In 1973, about 400 people attended the opening ceremony of the completion of the Narrawa Bridge over the Lachlan River, reports the Crookwell Gazette.
The deputy premier and the Minister for Local Government said at the opening, the completion of the bridge was a memorial to the courage of the Crookwell Shire councillor's in tackling such a major undertaking, and to the skill and loyalty of their staff.
In the early 70s, invitations were sent to special guests and the Duntroon Military College Band played for the crowd.
The Crookwell Gazette states, "the flag bedecked bridge was a colourful sight for the opening, which was attended by two parliamentarians (Mr Brewer, Goulburn and Mr George Freudenstein, Young), the Commissioner for the Main Road (Mr Thomas) and the divisional engineer (Mr J Anderson)."
The total cost of construction was $340,000 for the bridge ($175,000) and the approaches ($165,000). It was built by engineer Graham Robinson, he was assisted by Tom Horne and bridge foreman Norm Smith.
The new bridge replaced an old wooden low bride downstream which serviced the area since the turn of the century, before the advent of the local government in 1906.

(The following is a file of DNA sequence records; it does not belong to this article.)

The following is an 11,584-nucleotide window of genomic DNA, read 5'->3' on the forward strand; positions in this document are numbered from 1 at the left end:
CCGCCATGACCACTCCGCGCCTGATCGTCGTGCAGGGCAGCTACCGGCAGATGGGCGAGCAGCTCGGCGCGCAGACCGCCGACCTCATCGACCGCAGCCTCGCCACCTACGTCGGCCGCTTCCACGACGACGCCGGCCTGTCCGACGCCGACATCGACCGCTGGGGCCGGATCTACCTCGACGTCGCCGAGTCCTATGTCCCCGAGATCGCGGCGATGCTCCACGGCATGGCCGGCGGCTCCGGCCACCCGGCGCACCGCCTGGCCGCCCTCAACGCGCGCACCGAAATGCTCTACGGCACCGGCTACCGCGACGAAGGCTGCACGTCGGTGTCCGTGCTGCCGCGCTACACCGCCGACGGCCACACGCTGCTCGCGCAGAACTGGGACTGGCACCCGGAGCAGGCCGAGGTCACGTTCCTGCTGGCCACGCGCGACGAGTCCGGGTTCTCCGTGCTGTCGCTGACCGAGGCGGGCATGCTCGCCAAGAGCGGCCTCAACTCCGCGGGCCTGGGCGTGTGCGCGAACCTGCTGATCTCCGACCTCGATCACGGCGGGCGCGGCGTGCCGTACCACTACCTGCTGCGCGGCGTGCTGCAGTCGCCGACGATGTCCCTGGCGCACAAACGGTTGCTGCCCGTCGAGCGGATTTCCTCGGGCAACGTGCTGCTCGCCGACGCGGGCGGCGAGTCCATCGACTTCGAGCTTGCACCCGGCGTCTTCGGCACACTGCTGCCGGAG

On the day, Crookwell Shire president Max Picker said, "about the only thing it has in common with the new bridge is that they both cross the Lachlan River.
Cr Picker said two people who were living at the time - Sid Kensit and Mrs Wheelwright - could remember the building of the old bridge.
"For many years local people have agitated for a high-level crossing at Narrawa," he said.
"Eventually the money was made available, either by the commissioner in his wisdom, or by politicians under pressure (you can never tell which)."
Construction of the 146 metre (481 foot) composite concrete and reinforced steel bridge began in August 1970.
It remained unfinished due to delays, especially in the delivery of steel girders, which weighed 162 tonnes.
According to the article in the CrookwellGazette, many believed the bridge would not be finished.
Eventually, the council took on the task to finish the construction after unsuccessful attempts to interest external contractors with the remaining funds and the Department of Main Roads to finish the job.
"They say that anything worth having, is worth fighting for; well council has had a battle in completing this bridge, so I only hope it is appreciated for what it is worth by those who use it, and I'm sure it will be," Cr Picker said.